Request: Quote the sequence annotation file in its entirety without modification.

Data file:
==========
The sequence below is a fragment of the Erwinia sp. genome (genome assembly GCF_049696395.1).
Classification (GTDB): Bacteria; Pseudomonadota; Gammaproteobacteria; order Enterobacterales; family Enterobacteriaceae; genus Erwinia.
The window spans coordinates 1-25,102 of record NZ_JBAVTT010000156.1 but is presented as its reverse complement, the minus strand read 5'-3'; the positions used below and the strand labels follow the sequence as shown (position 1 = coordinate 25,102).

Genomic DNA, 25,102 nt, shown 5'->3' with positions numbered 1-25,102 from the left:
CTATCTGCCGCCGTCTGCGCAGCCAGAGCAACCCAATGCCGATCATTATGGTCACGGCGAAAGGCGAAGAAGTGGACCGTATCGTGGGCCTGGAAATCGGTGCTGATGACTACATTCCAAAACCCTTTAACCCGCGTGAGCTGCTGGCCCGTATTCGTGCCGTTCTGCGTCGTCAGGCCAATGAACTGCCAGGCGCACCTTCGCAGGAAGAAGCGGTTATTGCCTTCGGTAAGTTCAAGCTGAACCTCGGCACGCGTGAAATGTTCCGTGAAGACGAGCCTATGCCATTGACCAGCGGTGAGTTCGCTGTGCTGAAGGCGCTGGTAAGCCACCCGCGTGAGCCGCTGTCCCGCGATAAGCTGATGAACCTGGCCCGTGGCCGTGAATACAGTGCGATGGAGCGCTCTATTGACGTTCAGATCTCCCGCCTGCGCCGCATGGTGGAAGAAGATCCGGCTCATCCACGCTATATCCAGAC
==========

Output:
The sequence below is a fragment of the Erwinia sp. genome (genome assembly GCF_049696395.1).
Classification (GTDB): Bacteria; Pseudomonadota; Gammaproteobacteria; order Enterobacterales; family Enterobacteriaceae; genus Erwinia.
The window spans coordinates 1-25,102 of record NZ_JBAVTT010000156.1 but is presented as its reverse complement, the minus strand read 5'-3'; the positions used below and the strand labels follow the sequence as shown (position 1 = coordinate 25,102).

Genomic DNA, 25,102 nt, shown 5'->3' with positions numbered 1-25,102 from the left:
CTATCTGCCGCCGTCTGCGCAGCCAGAGCAACCCAATGCCGATCATTATGGTCACGGCGAAAGGCGAAGAAGTGGACCGTATCGTGGGCCTGGAAATCGGTGCTGATGACTACATTCCAAAACCCTTTAACCCGCGTGAGCTGCTGGCCCGTATTCGTGCCGTTCTGCGTCGTCAGGCCAATGAACTGCCAGGCGCACCTTCGCAGGAAGAAGCGGTTATTGCCTTCGGTAAGTTCAAGCTGAACCTCGGCACGCGTGAAATGTTCCGTGAAGACGAGCCTATGCCATTGACCAGCGGTGAGTTCGCTGTGCTGAAGGCGCTGGTAAGCCACCCGCGTGAGCCGCTGTCCCGCGATAAGCTGATGAACCTGGCCCGTGGCCGTGAATACAGTGCGATGGAGCGCTCTATTGACGTTCAGATCTCCCGCCTGCGCCGCATGGTGGAAGAAGATCCGGCTCATCCACGCTATATCCAGAC